Figure 1. The chart describes the anatomical differences between men and women of the same height when comparing averages. These differences will influence body positioning on the bike.
Figure 2. The differences in proportions become more pronounced for shorter men and women. We see some anatomical differences that influence bike position between the average woman and man of 5’7” and of 5’3”. We acknowledge that not all men and women show distinct differences, and encourage riders to test ride when possible, to find the perfect frame. Our goal at Liv is to create a product that feels and rides best as many women as possible.
Figure 3. When we put the average woman onto her closest sized men’s frame, we see that she becomes too bent over and stretched out. Not only can this negatively impact her power output, pedal efficiency and balance for bike control, but it also can result in pain points such as lower back pain, neck pain and numbing of the hands. Riding in the wrong position may lead to injury down the road… or trail.
Figure 4. Height Distribution and Frame Size Breakdown. We build our bike frame sizes around the normal distribution of women's’ heights across the world to accommodate the most women possible, short and tall.
Figure 5. [show image of woman riding a bike with her quads firing instead]
Data reveals how women activate the rectus femoris (front thigh) muscles more so than men while cycling. We design our frames with the goal to promote synergistic muscle activation of our riders to engage her power in a strong and healthy way.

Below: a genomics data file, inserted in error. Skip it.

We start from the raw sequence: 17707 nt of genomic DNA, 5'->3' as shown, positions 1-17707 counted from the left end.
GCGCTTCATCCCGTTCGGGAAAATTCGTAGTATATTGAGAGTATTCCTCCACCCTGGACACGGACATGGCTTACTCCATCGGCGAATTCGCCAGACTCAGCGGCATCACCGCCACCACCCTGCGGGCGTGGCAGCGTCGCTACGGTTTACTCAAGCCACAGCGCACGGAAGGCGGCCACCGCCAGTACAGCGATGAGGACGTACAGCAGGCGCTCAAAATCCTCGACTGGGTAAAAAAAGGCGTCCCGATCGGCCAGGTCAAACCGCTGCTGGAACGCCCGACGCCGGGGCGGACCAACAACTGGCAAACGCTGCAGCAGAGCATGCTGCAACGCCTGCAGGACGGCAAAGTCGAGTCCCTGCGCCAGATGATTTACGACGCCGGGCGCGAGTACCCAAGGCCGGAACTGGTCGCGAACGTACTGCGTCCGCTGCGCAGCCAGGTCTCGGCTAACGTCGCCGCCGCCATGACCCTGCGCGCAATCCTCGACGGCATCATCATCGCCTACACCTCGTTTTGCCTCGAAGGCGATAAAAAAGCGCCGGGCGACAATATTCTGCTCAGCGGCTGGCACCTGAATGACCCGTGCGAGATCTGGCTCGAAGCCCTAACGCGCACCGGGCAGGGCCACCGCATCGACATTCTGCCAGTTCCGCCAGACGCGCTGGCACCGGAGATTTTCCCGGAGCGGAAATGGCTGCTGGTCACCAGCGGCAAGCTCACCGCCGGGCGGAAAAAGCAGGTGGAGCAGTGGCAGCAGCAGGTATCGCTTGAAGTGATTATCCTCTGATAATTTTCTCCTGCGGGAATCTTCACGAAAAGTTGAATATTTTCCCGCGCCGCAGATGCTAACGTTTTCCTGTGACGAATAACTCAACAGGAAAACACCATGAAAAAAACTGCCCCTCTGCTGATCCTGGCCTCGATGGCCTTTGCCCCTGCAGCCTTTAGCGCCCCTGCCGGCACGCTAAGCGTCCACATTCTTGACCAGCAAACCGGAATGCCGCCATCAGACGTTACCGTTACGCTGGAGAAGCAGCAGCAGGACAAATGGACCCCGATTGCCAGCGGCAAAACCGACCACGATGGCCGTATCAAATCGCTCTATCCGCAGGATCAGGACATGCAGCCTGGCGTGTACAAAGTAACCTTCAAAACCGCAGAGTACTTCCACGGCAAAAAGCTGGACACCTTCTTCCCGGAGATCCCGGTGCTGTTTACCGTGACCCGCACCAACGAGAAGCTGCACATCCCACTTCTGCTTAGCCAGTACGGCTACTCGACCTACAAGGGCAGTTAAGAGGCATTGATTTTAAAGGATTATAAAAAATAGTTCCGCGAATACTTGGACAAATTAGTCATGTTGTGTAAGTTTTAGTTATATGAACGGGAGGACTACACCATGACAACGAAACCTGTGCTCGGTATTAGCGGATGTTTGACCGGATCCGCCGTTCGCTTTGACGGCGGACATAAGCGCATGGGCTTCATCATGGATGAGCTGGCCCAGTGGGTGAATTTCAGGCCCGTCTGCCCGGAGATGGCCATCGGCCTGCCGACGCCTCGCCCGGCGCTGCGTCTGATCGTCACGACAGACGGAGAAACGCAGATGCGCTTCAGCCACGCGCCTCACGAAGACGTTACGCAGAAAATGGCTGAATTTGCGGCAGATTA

Figure 6. When comparing the proportions of how much a man and woman exploit their lower body and upper body strength, we see a woman’s percentage of lower body to upper body strength is great than that of a man’s. We tailor the stiffness and compliance of a frame to meet a woman’s power demands.
Figure 7. [Hands on a new Shimano 105 Groupset]
Data shows that the average female hand is smaller and has less strength compared to the average male hand, and we hear from many of our customers that the shifting and braking levers are too far away. This year, Liv allied with prominent female road cyclists and worked with Shimano to deliver a 105 groupset that meets a demand from the women in the market.
Figure 8. We work with our vendors to tune suspension for women by women. We work with our professional riders, Liv ambassadors and staff alike to dial shock performance across all parameters- compression, rebound, and lockout, to provide suspension optimized for our riders and our bikes.
[Image of Coryn on Prototype Langma]
Figure 9. We use our athletes, staff, and ambassadors to collect data on prototype frames.